You’ve heard it before: if you want to increase a specific behavior, reward it.
This principle of human behavior actually has its roots in good old doggy behavior, demonstrated by the scientist Ivan Pavlov. Professor Pavlov’s dogs began salivating upon the stimulus that, experience told them, led to delivery of their food.
Behavioral scientists have discovered that people, too, repeat behavior that is rewarded. Rewards work best if they are immediate. Surprisingly, rewards that are random work even better than those that happen every single time – it appears that we’ll keep trying with a randomly rewarded behavior, not knowing which time it will actually yield the results we want (lottery tickets, anyone?).
Good news for managers: rewards don’t need to be big or expensive. In fact, some of the best rewards are those that relate to our social standing. Reward someone by calling him to the front of an entire staff gathering and giving him a clear, verbal “atta-boy” and he’s likely to remember it much longer than a $10 gift card given to him in passing, with no one looking on.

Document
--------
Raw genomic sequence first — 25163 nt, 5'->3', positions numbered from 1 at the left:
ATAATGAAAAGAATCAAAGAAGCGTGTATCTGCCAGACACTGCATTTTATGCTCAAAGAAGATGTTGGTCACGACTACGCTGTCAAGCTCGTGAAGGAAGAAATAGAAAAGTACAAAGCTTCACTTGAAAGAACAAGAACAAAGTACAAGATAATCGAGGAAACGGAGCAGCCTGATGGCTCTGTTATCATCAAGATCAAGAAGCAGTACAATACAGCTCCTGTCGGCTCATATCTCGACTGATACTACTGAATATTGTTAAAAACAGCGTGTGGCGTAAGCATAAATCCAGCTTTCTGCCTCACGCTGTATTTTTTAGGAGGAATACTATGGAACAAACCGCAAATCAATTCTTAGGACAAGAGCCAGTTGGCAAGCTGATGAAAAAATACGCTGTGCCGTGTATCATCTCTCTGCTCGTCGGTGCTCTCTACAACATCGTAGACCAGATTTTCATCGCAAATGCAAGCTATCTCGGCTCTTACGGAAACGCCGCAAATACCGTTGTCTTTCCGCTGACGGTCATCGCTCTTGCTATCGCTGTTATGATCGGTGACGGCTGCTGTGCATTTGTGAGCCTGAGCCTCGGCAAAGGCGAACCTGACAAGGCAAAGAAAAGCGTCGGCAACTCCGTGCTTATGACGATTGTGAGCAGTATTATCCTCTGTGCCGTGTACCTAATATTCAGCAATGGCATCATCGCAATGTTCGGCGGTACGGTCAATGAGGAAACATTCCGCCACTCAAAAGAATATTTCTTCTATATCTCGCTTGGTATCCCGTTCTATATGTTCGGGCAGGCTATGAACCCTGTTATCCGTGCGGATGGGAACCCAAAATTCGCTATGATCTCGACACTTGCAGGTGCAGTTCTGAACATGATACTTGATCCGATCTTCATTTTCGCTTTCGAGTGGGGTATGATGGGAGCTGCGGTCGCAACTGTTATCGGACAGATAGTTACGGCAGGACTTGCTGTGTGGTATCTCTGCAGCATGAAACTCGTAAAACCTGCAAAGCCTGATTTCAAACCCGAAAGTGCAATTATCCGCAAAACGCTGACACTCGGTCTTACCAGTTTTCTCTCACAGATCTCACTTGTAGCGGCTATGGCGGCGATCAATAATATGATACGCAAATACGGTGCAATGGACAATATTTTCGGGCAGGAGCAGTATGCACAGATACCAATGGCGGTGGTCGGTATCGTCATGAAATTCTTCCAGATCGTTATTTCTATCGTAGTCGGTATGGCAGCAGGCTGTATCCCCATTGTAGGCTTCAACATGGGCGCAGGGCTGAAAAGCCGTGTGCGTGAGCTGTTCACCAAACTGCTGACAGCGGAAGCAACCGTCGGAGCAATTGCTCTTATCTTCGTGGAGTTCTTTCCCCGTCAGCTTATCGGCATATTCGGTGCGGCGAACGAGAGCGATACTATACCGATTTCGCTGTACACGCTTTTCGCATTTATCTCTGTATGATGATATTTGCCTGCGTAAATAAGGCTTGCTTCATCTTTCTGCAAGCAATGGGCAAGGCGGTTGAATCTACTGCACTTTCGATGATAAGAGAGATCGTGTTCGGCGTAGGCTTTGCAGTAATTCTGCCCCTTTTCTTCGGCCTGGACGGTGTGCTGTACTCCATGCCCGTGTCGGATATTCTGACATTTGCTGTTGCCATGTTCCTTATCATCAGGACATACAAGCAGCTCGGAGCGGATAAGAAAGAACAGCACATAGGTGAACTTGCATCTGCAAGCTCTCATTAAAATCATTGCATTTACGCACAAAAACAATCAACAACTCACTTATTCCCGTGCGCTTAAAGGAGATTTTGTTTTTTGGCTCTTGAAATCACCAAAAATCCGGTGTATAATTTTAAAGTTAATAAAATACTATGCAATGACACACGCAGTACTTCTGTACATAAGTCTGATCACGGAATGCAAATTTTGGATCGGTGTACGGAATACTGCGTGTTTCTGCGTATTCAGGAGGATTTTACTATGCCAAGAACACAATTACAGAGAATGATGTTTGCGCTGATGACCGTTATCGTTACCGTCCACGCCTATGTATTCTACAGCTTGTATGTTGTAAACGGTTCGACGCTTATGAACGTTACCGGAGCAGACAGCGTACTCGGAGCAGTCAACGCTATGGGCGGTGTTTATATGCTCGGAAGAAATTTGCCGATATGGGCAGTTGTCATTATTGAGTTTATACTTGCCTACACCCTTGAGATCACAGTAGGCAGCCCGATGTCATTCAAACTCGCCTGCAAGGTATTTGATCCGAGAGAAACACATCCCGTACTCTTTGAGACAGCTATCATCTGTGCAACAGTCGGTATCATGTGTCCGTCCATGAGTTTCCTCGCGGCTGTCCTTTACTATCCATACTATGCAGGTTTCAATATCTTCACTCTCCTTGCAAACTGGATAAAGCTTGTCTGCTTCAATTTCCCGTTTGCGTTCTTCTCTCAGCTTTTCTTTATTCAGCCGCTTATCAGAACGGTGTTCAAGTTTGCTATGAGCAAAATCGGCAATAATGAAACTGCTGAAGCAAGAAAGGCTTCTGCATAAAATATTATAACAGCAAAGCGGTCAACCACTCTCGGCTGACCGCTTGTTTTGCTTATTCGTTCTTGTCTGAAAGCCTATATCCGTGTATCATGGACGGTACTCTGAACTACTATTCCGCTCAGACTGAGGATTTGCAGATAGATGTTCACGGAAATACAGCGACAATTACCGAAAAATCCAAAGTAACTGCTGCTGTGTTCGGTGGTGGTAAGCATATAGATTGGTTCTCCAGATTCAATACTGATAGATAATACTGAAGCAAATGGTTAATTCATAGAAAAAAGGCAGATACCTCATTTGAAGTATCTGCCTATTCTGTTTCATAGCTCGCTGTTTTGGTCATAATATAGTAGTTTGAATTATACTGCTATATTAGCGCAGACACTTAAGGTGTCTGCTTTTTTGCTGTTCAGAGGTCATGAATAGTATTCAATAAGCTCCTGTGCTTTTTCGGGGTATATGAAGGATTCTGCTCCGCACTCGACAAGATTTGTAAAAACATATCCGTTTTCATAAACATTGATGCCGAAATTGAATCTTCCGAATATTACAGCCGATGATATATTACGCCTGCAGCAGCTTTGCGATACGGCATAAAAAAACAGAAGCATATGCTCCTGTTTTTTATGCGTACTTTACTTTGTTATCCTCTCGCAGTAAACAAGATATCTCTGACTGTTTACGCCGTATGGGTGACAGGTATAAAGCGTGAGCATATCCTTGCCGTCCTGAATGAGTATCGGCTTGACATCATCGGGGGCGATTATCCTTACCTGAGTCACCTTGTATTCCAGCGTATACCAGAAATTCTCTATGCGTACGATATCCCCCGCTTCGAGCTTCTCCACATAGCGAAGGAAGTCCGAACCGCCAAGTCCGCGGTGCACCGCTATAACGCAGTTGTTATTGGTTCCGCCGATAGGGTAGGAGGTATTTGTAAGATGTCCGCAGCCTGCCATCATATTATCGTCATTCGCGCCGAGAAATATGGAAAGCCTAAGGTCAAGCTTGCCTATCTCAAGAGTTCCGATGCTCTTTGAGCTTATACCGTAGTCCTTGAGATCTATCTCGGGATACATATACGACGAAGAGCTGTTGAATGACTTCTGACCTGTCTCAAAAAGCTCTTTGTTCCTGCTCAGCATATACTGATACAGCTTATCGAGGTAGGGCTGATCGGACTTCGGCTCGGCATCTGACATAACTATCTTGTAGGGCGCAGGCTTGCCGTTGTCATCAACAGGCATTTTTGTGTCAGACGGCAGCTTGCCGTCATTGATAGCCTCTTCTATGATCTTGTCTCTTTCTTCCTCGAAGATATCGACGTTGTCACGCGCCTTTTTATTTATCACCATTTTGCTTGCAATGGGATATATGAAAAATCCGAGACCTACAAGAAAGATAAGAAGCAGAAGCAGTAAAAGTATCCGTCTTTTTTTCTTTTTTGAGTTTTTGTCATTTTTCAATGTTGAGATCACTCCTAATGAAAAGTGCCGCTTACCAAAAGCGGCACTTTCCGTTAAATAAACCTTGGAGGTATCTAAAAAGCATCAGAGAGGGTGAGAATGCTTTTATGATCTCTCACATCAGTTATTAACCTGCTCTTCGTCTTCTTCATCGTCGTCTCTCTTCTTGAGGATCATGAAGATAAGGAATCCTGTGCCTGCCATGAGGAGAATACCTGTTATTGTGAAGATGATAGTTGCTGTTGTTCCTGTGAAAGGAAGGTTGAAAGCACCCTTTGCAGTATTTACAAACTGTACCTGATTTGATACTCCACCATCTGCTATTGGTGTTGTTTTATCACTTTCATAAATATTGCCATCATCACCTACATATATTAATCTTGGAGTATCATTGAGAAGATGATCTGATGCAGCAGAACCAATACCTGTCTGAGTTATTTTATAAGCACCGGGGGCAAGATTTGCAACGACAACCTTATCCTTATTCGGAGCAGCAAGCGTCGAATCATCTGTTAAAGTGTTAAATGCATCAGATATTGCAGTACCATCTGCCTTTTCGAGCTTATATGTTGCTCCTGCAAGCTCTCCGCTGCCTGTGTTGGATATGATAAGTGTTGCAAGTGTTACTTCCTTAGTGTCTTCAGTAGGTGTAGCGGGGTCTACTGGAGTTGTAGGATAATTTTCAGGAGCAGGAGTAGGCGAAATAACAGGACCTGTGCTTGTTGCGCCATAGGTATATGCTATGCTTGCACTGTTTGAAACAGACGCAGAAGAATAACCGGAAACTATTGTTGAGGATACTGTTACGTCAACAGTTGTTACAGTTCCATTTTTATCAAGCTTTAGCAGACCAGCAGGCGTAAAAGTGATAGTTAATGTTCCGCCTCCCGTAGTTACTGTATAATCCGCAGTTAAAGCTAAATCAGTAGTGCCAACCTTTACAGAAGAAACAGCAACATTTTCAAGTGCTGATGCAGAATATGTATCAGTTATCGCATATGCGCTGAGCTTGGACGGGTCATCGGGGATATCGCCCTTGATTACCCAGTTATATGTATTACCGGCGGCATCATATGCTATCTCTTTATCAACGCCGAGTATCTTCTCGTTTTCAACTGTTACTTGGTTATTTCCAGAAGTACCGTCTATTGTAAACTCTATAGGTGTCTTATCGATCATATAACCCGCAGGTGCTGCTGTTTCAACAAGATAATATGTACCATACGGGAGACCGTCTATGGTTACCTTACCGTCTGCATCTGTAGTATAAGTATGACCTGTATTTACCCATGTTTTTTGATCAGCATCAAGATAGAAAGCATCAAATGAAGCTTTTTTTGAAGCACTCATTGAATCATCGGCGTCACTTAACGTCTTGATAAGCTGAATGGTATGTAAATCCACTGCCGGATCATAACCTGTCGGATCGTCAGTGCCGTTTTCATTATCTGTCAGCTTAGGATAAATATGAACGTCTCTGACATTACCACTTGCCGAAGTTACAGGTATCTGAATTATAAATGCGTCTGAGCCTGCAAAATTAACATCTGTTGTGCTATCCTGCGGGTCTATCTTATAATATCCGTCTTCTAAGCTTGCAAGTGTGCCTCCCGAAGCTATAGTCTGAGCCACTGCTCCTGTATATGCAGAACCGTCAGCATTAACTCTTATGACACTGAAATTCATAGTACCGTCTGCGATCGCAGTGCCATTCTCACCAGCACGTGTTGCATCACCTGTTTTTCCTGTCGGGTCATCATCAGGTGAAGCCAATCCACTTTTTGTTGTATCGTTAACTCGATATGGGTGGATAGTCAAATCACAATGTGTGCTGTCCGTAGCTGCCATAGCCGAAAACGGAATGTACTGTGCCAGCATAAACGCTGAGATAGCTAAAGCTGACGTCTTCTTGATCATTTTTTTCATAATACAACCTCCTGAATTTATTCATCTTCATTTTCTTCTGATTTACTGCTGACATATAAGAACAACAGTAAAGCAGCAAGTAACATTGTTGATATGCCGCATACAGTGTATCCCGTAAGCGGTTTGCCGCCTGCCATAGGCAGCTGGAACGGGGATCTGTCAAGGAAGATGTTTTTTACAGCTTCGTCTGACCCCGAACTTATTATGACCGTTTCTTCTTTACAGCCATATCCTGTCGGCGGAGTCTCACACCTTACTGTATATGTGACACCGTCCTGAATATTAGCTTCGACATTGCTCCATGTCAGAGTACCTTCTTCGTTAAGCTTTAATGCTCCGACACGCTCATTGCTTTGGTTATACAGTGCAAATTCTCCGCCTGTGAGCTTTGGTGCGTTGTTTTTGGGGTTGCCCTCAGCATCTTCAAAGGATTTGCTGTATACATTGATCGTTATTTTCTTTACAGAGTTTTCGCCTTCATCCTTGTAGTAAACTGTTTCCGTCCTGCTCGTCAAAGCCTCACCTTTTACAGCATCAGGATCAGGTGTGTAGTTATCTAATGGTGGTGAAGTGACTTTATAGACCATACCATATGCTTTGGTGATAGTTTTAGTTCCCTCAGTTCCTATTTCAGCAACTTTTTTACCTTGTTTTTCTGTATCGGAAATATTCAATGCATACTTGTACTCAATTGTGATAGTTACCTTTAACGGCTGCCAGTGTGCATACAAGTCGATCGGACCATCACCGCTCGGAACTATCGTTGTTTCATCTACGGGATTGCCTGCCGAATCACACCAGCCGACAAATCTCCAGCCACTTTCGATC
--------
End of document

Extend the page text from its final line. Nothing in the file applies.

What behavior makes your team stronger? Perhaps you’ve chosen to focus on improving customer service this year. What specific behaviors are you looking for? Are you modeling those behaviors within view of your team? Are you looking – hard – for people who repeat those behaviors, and then rewarding them?
Be careful, too, about too much time in team meetings spent on what NOT to do. Focus instead of what team members SHOULD do – let good behaviors gradually reduce or eliminate undesired behaviors.
Rewards? Public praise and attention, a genuine pat on the back, a meaningful gift card. These will go farther to increasing the behaviors you want than employee of the month programs ever dreamed of achieving.
Behavior that is reinforced is behavior that is repeated.